Mar. 24, 2010
Student panelists share big visions, simple pleasures
Right outside, jetliners were landing and taking off a few feet above the waters of San Francisco Bay. But on March 18, inside the San Francisco Airport Marriott, it was Cayuga's waters that most came to mind. About 250 West Coast Cornellians gathered for Big Red by the Bay to celebrate Cornell connections, hear from talented professors and students and learn about Cornell's strategic direction.
Two panel discussions highlighted the event. The first, "A Student Conversation: Living and Learning at Cornell Today," offered alumni a glimpse into today's student experience with human ecology professor Valerie Reyna and panelists David Korda, Ph.D. '11, Serena Chiang '10 and Dorian Bandy '10.
An aerospace engineering student from Ghana, Korda described his research on the dispersal of dust and other particles through atmospheres. Though his work focuses on Martian conditions, Korda emphasized that the research also has implications for the migration of radioactive particles and bioterrorism threats. His next steps, he said, will take him into the aerospace industry in the United States or Europe, but he hopes to return to Ghana to teach.
Chiang also described research with a global view. She is about to embark on a year of research training at the National Institutes of Health, where she will investigate the causes of malaria. A pre-med student, she is completing an honors thesis on the causes of preeclampsia, a pregnancy-related disorder, in professor Robin Davisson's lab. "Professor Davisson urged me to consider doing an M.D./Ph.D.," said Chiang. "She showed me the connection between research and medicine; she really changed my entire career path." According to Reyna, such close relationships with undergraduate students are a recent but welcome development in the sciences.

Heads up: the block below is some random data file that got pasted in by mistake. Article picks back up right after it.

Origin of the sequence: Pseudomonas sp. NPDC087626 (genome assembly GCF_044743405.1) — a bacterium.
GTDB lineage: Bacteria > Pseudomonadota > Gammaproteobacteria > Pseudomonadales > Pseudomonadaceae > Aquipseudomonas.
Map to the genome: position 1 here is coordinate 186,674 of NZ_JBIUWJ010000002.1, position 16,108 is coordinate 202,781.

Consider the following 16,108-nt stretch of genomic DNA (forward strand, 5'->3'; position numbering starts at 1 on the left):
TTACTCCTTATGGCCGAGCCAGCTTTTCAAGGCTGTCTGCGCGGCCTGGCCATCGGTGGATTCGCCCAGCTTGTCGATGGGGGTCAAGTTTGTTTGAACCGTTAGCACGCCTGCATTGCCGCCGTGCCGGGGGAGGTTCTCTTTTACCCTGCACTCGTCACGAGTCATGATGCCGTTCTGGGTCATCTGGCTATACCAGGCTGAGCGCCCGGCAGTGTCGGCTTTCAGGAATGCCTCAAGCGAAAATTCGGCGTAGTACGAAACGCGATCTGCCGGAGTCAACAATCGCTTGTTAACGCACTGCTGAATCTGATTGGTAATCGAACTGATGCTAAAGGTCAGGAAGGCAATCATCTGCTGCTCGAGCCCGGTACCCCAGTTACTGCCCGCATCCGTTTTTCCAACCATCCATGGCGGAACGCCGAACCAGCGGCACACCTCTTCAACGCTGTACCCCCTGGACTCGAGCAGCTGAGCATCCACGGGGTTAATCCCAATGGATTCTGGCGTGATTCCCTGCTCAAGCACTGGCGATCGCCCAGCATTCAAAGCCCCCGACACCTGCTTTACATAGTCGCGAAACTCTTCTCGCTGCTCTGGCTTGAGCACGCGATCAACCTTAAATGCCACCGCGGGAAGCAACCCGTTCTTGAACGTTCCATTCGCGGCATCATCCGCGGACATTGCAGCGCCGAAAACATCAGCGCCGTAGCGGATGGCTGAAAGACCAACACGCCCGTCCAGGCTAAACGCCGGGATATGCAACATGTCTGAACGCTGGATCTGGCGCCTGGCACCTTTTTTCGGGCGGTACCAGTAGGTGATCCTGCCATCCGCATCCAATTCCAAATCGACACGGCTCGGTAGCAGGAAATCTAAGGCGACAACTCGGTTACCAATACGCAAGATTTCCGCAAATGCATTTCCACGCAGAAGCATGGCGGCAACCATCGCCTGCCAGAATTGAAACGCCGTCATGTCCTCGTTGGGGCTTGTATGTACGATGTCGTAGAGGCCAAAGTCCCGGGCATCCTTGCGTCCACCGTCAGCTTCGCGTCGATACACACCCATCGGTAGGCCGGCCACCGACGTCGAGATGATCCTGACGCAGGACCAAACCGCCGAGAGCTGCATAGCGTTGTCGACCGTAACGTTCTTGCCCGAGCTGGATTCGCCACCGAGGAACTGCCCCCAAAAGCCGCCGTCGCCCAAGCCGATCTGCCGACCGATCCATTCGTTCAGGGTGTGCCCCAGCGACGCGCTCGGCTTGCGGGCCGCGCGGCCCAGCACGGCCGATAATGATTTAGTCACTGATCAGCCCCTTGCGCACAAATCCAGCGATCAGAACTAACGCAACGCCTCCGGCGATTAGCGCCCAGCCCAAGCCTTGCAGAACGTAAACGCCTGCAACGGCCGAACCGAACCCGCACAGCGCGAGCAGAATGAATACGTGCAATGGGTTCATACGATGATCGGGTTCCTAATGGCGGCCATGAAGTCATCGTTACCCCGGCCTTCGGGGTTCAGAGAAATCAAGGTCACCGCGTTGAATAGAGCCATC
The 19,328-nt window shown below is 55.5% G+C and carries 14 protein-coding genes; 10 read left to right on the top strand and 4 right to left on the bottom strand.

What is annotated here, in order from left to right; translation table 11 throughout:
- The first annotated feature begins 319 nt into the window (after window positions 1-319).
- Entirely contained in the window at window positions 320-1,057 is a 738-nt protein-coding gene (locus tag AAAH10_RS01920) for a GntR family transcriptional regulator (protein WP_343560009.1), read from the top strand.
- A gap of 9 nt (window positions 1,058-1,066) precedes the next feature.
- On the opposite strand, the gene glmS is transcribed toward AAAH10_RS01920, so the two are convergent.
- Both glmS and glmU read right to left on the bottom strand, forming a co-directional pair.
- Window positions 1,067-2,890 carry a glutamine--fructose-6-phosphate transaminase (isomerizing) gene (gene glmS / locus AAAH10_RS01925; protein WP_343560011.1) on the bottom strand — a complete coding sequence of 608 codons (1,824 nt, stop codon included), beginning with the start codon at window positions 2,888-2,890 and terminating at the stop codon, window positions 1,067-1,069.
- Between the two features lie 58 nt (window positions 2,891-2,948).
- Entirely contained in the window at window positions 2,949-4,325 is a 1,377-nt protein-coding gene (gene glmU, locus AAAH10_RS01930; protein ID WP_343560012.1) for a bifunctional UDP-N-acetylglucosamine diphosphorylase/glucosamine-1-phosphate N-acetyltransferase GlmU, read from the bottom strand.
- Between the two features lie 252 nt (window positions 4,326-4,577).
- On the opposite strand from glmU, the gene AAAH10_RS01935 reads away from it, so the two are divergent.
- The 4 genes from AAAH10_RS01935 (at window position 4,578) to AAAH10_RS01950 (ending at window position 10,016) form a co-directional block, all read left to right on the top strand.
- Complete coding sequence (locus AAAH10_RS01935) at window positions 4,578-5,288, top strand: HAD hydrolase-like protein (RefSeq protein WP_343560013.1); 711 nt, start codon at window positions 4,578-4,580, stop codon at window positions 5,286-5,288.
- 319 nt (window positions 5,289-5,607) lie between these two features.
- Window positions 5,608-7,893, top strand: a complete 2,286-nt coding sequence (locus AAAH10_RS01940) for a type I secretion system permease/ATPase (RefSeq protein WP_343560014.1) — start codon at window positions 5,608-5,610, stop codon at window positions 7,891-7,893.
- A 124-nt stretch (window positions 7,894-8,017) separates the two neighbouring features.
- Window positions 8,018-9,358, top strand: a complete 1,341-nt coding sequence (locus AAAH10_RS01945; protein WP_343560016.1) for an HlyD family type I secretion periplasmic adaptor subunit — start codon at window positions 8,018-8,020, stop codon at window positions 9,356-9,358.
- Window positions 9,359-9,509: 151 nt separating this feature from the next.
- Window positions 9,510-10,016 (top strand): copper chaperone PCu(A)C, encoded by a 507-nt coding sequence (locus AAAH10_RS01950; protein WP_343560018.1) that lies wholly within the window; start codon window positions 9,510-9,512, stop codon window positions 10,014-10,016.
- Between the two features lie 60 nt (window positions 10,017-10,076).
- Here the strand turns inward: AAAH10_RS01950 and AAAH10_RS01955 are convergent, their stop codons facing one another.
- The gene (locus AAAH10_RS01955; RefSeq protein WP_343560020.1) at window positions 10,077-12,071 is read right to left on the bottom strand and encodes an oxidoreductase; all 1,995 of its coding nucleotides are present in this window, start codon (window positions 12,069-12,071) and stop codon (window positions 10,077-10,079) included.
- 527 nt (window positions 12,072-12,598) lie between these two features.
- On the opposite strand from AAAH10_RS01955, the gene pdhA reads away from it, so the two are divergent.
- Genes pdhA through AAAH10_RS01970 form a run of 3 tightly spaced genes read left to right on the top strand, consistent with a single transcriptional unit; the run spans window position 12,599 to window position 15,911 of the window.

Bandy noted that the prospect of working closely with scholars is also part of why he chose a liberal arts education at Cornell over training at a music conservatory. A musician, Bandy is guided by a belief that "academics and performance cannot be separated," especially in the pursuit of relatively obscure musical periods. "The music department has given me so many excellent role models. They have become part of who I am," he said. Bandy dedicates much of his free time to "bringing baroque instruments and styles to modern ears," organizing concerts on campus and leading Les Petits Violons, a performing group he founded.
"I expected a rigorous program. What I did not expect was such an effort to extend the academic and intellectual environment into home life," said Korda, a graduate fellow at Becker House. "We act as intellectual role models for undergraduates, and we also give them a glimpse at graduate life."
With such goal-driven lives, down time was a hot discussion topic. Korda and Chiang cited a love of knitting, to the audience's amusement. But it was another pastime that drew the biggest reaction. "We always make a fun trip of going to Wegmans," Chiang said.
Peter Meinig '61, chairman of the Cornell Board of Trustees, delivered closing remarks about university strategy and performance.
Big Red by the Bay was the third in a series of events aimed at generating interest in supporting "Far Above … The Campaign for Cornell." The two previous events were held in New York City and Washington, D.C. The next event will be held in Boston in November.
Jennifer Campbell is a writer for Alumni Affairs and Development.